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Crash-Only Software (wikipedia.org)
10 points by jstanley 7 months ago | hide | past | favorite | 4 comments



In my mid 20s I was in a serious bike accident. My shoulder was fractured and suffered repeat dislocations. One of my fingers was broken. I couldn’t work in my normal flow at a keyboard. And I was a flat broke contractor so I couldn’t afford assistive technology or downtime.

I had looked into “half keyboards” that mirror the other half of a (usually QWERTY) keyboard while holding down the space bar. But they were far out of my budget. So I mustered my strength and hobbled a software version good enough to barely work.

This was my first time building anything native for any platform (Mac in this case) and my first time writing anything that needed to account for allocating memory. It was small but riddled with bugs, and would crash with reckless abandon.

Normally I’d debug and fix it, but with it crashing I could barely code anything at all! So I just waited for it to crash and relaunched it. And then I automated that. It got me through a monthslong recovery and kept me housed and fed.

I considered open sourcing it and developing it to maturity, but there are patents involved. I didn’t want to risk it. But completely unrelated to the software itself the one lesson I learned (which sort of reflects the linked wiki page, especially mention of erlang) is that the crash-relaunch behavior was safe because my program was almost totally stateless. It was basically transparent enough for my usage that it didn’t matter whether it crashed or not (other than occasional latency).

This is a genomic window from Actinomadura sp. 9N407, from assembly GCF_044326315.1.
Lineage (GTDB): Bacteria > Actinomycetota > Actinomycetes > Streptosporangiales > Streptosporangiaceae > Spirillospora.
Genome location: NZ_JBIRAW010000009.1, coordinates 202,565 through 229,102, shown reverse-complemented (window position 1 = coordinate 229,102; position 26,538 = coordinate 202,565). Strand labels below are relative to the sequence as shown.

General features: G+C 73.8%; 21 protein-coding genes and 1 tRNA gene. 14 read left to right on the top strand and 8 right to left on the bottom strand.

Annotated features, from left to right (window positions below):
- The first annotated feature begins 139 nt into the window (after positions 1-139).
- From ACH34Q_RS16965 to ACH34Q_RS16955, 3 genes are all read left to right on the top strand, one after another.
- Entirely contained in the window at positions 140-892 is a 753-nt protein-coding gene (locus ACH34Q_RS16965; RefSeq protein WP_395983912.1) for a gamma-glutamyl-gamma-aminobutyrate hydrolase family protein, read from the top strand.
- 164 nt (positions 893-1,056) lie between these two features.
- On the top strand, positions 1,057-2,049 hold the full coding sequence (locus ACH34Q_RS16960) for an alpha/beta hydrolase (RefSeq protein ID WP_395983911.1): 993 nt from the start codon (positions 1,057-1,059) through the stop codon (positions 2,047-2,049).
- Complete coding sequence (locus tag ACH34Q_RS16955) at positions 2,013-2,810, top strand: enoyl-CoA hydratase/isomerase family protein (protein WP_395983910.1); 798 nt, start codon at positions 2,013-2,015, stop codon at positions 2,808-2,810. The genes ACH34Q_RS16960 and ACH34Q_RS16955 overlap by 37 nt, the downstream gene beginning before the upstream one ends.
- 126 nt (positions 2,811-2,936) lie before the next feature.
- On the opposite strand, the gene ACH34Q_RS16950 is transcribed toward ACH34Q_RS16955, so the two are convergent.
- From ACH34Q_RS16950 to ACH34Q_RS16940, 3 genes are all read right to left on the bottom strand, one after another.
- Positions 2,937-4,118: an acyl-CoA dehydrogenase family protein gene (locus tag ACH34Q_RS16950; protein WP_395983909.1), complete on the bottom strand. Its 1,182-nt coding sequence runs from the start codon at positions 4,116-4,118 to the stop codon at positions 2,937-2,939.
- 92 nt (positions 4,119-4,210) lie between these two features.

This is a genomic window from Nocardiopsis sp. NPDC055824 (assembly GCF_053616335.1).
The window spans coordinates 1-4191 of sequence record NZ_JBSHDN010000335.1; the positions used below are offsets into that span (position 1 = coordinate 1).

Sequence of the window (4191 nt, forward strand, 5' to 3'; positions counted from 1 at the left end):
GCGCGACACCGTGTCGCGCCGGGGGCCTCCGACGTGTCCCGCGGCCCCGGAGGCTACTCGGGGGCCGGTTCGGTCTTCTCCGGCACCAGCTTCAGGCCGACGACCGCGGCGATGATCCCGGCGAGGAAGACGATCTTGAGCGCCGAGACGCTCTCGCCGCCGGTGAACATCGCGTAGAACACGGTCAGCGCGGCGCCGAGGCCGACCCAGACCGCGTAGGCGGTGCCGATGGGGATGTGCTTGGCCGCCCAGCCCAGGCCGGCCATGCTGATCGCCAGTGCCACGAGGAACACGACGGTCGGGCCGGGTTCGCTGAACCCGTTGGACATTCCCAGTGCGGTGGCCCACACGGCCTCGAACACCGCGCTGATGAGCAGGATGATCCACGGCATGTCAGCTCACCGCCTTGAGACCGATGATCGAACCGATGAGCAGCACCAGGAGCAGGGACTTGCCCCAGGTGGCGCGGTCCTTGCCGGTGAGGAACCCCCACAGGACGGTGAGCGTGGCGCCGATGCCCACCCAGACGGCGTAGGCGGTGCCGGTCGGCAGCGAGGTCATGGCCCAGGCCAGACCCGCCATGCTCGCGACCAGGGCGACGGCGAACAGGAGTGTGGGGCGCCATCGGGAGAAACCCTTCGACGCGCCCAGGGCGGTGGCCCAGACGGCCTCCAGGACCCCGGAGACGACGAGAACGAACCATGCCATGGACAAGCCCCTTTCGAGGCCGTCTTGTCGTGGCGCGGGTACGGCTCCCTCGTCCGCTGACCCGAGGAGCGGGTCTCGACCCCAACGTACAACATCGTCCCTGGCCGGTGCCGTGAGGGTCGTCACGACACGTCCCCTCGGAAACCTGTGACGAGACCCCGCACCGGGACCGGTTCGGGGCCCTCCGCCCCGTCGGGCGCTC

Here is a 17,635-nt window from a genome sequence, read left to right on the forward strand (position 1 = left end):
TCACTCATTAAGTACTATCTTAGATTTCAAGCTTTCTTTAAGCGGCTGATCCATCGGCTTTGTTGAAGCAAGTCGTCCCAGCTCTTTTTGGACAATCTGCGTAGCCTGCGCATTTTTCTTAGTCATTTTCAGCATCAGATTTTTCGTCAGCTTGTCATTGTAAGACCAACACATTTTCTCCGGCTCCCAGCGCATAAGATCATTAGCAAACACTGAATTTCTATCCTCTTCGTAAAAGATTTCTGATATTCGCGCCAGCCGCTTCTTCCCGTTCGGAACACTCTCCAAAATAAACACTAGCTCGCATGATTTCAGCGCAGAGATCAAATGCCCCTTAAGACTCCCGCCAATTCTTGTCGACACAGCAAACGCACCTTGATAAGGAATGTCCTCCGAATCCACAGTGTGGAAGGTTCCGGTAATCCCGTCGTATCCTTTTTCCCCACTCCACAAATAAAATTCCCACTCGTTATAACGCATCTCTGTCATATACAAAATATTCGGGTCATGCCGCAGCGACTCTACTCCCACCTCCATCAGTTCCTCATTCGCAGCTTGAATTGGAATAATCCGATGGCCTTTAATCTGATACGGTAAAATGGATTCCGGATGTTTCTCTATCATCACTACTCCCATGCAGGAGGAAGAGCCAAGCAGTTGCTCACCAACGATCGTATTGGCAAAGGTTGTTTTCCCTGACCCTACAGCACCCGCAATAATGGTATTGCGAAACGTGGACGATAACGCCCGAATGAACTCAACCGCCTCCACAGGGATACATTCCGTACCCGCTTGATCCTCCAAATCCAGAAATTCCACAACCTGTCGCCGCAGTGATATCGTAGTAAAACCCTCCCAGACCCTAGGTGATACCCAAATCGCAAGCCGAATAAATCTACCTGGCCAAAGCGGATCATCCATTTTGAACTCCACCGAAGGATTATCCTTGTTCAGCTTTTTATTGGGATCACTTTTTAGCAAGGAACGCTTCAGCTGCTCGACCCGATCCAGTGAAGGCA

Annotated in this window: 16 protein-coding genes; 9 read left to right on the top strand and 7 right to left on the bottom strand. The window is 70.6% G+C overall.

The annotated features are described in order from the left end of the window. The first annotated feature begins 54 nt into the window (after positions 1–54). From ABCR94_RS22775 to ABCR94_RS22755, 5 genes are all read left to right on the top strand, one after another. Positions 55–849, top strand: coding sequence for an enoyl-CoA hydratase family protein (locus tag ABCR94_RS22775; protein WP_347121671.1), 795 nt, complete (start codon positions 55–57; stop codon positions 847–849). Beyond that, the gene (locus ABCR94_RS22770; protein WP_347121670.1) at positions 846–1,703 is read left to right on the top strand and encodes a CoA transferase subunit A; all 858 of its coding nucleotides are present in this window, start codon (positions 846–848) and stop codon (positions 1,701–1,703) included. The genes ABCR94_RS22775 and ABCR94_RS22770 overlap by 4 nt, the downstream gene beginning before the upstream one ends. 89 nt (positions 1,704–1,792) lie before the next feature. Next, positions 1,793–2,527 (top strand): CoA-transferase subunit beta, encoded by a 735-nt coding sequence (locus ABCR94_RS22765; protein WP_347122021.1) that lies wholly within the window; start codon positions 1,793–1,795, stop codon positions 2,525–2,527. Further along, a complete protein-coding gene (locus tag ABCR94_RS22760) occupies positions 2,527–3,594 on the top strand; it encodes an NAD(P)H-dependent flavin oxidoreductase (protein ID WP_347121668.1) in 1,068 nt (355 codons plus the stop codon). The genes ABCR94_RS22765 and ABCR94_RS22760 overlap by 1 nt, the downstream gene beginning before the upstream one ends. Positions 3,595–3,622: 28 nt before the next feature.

My plan has always been to use Dvorak left or right in the case of an injury.

At one point I wondered if it would be worthwhile to learn for playing video games but never bothered.


For what it’s worth I don’t think the keyboard layout matters for this purpose. The symmetry helps as long as you already touch type. I was surprised how quickly and easily I adapted, there was a maybe 10% (rough guess) inefficiency. My hand “knew” asdf=jkl; and so on, and the spacebar was easy to adapt to as a context.


Are there some resources for exploring this topic further on the JVM? (In particular without having access to Erlang’s supervisor trees)




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